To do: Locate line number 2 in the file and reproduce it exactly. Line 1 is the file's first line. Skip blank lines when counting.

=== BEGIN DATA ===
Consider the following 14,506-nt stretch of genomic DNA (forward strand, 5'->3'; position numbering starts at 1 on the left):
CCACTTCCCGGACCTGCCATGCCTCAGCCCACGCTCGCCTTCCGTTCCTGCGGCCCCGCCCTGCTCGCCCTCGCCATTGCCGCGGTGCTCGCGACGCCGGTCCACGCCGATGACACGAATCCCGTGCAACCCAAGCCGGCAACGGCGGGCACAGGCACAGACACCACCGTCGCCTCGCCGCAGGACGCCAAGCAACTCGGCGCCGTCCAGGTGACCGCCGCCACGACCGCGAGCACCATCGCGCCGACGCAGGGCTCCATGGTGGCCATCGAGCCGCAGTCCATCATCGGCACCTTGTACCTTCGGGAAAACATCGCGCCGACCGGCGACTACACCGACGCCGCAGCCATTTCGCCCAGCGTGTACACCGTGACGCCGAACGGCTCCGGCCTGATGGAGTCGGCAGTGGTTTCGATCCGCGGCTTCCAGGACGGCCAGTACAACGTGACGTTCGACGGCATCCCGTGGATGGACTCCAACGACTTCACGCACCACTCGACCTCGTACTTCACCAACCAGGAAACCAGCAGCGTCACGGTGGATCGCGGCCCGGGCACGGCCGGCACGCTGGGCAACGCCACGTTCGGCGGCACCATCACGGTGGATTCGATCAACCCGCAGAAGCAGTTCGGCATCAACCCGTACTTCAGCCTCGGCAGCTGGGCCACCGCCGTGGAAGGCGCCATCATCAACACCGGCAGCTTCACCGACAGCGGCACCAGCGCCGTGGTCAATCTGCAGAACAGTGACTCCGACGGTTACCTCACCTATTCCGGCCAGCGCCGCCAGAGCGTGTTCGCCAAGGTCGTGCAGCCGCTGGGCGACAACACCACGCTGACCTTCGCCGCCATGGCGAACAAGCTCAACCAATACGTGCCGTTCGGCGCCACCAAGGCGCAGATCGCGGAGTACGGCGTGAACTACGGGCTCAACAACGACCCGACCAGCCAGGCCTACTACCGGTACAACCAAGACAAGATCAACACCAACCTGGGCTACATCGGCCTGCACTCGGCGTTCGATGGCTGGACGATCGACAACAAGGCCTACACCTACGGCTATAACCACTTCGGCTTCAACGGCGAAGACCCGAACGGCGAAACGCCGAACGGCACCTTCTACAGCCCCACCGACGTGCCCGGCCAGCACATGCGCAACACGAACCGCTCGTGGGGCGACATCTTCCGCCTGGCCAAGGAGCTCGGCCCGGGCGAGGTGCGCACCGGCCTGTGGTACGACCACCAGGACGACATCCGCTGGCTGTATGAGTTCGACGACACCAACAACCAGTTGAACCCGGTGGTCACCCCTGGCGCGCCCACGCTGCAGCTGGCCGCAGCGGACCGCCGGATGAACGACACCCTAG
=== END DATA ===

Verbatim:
CCACTTCCCGGACCTGCCATGCCTCAGCCCACGCTCGCCTTCCGTTCCTGCGGCCCCGCCCTGCTCGCCCTCGCCATTGCCGCGGTGCTCGCGACGCCGGTCCACGCCGATGACACGAATCCCGTGCAACCCAAGCCGGCAACGGCGGGCACAGGCACAGACACCACCGTCGCCTCGCCGCAGGACGCCAAGCAACTCGGCGCCGTCCAGGTGACCGCCGCCACGACCGCGAGCACCATCGCGCCGACGCAGGGCTCCATGGTGGCCATCGAGCCGCAGTCCATCATCGGCACCTTGTACCTTCGGGAAAACATCGCGCCGACCGGCGACTACACCGACGCCGCAGCCATTTCGCCCAGCGTGTACACCGTGACGCCGAACGGCTCCGGCCTGATGGAGTCGGCAGTGGTTTCGATCCGCGGCTTCCAGGACGGCCAGTACAACGTGACGTTCGACGGCATCCCGTGGATGGACTCCAACGACTTCACGCACCACTCGACCTCGTACTTCACCAACCAGGAAACCAGCAGCGTCACGGTGGATCGCGGCCCGGGCACGGCCGGCACGCTGGGCAACGCCACGTTCGGCGGCACCATCACGGTGGATTCGATCAACCCGCAGAAGCAGTTCGGCATCAACCCGTACTTCAGCCTCGGCAGCTGGGCCACCGCCGTGGAAGGCGCCATCATCAACACCGGCAGCTTCACCGACAGCGGCACCAGCGCCGTGGTCAATCTGCAGAACAGTGACTCCGACGGTTACCTCACCTATTCCGGCCAGCGCCGCCAGAGCGTGTTCGCCAAGGTCGTGCAGCCGCTGGGCGACAACACCACGCTGACCTTCGCCGCCATGGCGAACAAGCTCAACCAATACGTGCCGTTCGGCGCCACCAAGGCGCAGATCGCGGAGTACGGCGTGAACTACGGGCTCAACAACGACCCGACCAGCCAGGCCTACTACCGGTACAACCAAGACAAGATCAACACCAACCTGGGCTACATCGGCCTGCACTCGGCGTTCGATGGCTGGACGATCGACAACAAGGCCTACACCTACGGCTATAACCACTTCGGCTTCAACGGCGAAGACCCGAACGGCGAAACGCCGAACGGCACCTTCTACAGCCCCACCGACGTGCCCGGCCAGCACATGCGCAACACGAACCGCTCGTGGGGCGACATCTTCCGCCTGGCCAAGGAGCTCGGCCCGGGCGAGGTGCGCACCGGCCTGTGGTACGACCACCAGGACGACATCCGCTGGCTGTATGAGTTCGACGACACCAACAACCAGTTGAACCCGGTGGTCACCCCTGGCGCGCCCACGCTGCAGCTGGCCGCAGCGGACCGCCGGATGAACGACACCCTAG